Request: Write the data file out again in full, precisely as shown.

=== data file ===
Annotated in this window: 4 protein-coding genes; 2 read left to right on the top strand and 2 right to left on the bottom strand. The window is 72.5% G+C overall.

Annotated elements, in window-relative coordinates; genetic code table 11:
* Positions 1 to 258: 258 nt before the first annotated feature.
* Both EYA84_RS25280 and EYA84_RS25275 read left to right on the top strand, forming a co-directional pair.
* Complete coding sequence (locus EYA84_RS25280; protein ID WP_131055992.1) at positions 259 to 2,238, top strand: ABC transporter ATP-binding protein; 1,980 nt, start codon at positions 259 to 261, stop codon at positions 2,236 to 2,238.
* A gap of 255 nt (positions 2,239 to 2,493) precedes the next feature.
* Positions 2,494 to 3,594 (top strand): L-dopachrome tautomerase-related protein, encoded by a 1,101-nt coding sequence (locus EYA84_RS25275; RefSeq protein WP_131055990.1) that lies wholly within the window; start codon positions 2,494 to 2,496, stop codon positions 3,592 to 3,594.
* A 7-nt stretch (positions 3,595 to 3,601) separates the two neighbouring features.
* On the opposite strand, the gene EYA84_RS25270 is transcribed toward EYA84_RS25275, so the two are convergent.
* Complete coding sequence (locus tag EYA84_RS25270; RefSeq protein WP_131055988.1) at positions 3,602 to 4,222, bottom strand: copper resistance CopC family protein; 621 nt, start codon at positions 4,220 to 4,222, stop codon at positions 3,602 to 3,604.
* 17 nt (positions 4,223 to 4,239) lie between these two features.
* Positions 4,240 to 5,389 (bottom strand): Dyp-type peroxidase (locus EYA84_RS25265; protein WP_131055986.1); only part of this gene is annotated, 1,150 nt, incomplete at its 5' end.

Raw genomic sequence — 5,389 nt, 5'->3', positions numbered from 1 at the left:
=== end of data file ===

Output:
Annotated in this window: 4 protein-coding genes; 2 read left to right on the top strand and 2 right to left on the bottom strand. The window is 72.5% G+C overall.

Annotated elements, in window-relative coordinates; genetic code table 11:
* Positions 1 to 258: 258 nt before the first annotated feature.
* Both EYA84_RS25280 and EYA84_RS25275 read left to right on the top strand, forming a co-directional pair.
* Complete coding sequence (locus EYA84_RS25280; protein ID WP_131055992.1) at positions 259 to 2,238, top strand: ABC transporter ATP-binding protein; 1,980 nt, start codon at positions 259 to 261, stop codon at positions 2,236 to 2,238.
* A gap of 255 nt (positions 2,239 to 2,493) precedes the next feature.
* Positions 2,494 to 3,594 (top strand): L-dopachrome tautomerase-related protein, encoded by a 1,101-nt coding sequence (locus EYA84_RS25275; RefSeq protein WP_131055990.1) that lies wholly within the window; start codon positions 2,494 to 2,496, stop codon positions 3,592 to 3,594.
* A 7-nt stretch (positions 3,595 to 3,601) separates the two neighbouring features.
* On the opposite strand, the gene EYA84_RS25270 is transcribed toward EYA84_RS25275, so the two are convergent.
* Complete coding sequence (locus tag EYA84_RS25270; RefSeq protein WP_131055988.1) at positions 3,602 to 4,222, bottom strand: copper resistance CopC family protein; 621 nt, start codon at positions 4,220 to 4,222, stop codon at positions 3,602 to 3,604.
* 17 nt (positions 4,223 to 4,239) lie between these two features.
* Positions 4,240 to 5,389 (bottom strand): Dyp-type peroxidase (locus EYA84_RS25265; protein WP_131055986.1); only part of this gene is annotated, 1,150 nt, incomplete at its 5' end.

Raw genomic sequence — 5,389 nt, 5'->3', positions numbered from 1 at the left: